13. Banking on Auto Maker Consolidation in Japan: While Mitsubishi Motors Corp. openly denies any desire to merge with a bigger rival, behind the scenes, the mid-sized auto maker’s main bank and shareholder — Bank of Tokyo-Mitsubishi UFJ — has been working to push more consolidation in the industry.
  14. Berkshire Hathaway Reports New Stake in Exxon Mobil: Warren Buffett’s Berkshire Hathaway Inc. disclosed Thursday it had picked up a $3.45 billion stake in Exxon Mobil Corp., a sizable new addition to its roughly $107 billion portfolio of stocks.
  15. Regulators Looking to Tame Unruly Bitcoin World: The top banking regulator in New York is accelerating his hunt for bitcoin bad guys, announcing that he will hold hearings that could help determine whether virtual currency companies will need to apply for a special “bitlicense” to operate in the state.
  16. Here Are the Bankers Who’ll Face MPs over Royal Mail IPO: Senior bankers who will face members of the U.K. Parliament over the privatization of Royal MailRMG.LN +0.36% were named on Thursday ahead of a hearing due next week.
  17. Peltz Holds On to Mondelez Stake: Nelson Peltz’s Trian Fund Management LP in the latest quarter kept its stake unchanged in Mondelez International Inc., a company the activist investor has put some pressure on since amassing a stake earlier this year.
  18. From The Wall Street Journal:
  19. Yellen Defends Fed’s Role, Current Path: Federal Reserve Vice Chairwoman Janet Yellen signaled Thursday that no big changes would come to the central bank under her leadership if she becomes its next chief.
  20. CIA’s Financial Spying Bags Data on Americans: The Central Intelligence Agency is building a vast database of international money transfers that includes millions of Americans’ financial and personal data, officials familiar with the program say.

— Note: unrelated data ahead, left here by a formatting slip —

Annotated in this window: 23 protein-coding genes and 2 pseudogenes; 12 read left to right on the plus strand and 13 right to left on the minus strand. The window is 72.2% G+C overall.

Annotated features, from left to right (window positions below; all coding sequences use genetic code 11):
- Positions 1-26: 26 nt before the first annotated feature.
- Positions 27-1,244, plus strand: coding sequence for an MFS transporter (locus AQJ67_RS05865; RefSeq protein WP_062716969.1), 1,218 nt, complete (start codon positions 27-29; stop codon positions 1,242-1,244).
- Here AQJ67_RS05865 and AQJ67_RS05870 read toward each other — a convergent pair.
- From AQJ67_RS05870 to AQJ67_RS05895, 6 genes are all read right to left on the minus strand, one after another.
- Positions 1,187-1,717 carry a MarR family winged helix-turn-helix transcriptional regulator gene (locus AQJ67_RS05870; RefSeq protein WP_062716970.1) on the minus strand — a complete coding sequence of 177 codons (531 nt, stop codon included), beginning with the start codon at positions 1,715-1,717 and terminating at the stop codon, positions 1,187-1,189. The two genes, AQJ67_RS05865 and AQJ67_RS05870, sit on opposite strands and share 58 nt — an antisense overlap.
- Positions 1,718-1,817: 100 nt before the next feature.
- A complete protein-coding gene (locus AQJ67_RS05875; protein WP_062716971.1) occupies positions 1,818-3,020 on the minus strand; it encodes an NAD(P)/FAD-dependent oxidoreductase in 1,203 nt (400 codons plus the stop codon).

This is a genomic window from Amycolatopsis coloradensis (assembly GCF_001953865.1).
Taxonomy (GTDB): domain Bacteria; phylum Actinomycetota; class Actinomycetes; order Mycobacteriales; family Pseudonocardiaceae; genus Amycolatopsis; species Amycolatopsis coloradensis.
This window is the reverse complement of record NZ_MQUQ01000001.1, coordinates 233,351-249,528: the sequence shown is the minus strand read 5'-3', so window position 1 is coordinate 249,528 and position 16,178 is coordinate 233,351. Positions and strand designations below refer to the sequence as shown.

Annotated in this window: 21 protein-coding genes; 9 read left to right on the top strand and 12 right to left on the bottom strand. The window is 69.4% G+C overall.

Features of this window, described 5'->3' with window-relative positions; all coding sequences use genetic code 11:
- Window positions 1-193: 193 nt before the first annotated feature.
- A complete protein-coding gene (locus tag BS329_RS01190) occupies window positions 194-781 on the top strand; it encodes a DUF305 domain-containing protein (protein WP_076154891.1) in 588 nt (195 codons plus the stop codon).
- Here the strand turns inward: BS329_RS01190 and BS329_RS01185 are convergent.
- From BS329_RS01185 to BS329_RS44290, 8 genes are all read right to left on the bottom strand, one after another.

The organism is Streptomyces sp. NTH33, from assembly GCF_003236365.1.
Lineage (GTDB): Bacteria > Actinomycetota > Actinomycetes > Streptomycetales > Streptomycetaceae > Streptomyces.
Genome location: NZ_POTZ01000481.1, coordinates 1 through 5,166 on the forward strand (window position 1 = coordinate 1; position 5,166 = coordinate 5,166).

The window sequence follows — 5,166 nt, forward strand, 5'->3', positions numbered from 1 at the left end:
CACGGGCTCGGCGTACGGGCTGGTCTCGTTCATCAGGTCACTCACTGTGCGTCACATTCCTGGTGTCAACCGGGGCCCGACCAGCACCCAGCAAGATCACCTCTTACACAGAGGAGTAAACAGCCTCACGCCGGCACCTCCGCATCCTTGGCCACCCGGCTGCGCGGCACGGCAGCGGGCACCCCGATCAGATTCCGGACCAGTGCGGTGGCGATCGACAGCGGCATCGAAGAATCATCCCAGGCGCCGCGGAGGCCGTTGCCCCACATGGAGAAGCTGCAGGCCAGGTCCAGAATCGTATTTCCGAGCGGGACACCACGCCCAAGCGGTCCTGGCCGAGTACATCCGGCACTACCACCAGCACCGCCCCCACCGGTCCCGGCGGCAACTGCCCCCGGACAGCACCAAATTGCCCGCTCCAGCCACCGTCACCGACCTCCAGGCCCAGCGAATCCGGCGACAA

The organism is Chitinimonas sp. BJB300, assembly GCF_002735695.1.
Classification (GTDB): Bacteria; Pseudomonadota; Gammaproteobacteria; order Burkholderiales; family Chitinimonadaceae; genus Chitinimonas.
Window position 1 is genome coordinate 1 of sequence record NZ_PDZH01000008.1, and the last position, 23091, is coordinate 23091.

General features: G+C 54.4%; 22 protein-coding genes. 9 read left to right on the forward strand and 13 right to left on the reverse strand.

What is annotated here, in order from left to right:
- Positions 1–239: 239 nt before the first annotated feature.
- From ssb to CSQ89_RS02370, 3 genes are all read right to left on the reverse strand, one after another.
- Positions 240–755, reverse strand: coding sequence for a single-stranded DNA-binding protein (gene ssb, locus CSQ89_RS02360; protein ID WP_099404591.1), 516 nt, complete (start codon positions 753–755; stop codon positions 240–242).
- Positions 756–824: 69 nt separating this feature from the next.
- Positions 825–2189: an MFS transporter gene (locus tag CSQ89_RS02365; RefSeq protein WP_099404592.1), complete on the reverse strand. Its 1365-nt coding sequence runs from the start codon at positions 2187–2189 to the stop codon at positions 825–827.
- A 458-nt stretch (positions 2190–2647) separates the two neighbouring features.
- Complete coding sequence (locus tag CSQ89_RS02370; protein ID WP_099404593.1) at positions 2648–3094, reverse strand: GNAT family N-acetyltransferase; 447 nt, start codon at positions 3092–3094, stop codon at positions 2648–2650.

21. Obama Makes Concession on Health Law: President Barack Obama, in a retreat aimed at quelling the latest protest over his health-care law, on Thursday said insurers can extend by one year those policies they had canceled for failing to meet the law’s requirements.
  22. U.N. Says Iran Has Curbed Nuclear Program: Iran has virtually frozen the expansion of its vast nuclear program since President Hasan Rouhani took office in August, the United Nations reported, potentially aiding diplomacy between Tehran and global powers that resumes next week.
  23. UBS Still in Revamp Mode: The Swiss lender has held talks, since stalled, with Japan’s Sumitomo Mitsui Banking Corp. about forming a partnership.
  24. Japan’s Hints Sink the Yen: Japan’s currency is once again tumbling and its stock market soaring as officials signaled they are prepared to fight to keep the yen weak.
  25. Price Dispute Threatens India Sugar Production: Major Indian sugar mills have refused to buy cane from farmers at state-mandated prices that they say would cause them to lose money, raising doubts about output in the world’s second-largest sugar-producing nation.
  26. Cisco Shock Spurs Debate on Industry Changes: The Silicon Valley technology bellwether on Thursday lost 11% of its market value—worth more than $14 billion—the day after Cisco missed its first-quarter sales target and projected its first revenue decline in four years in the current period.
  27. Source: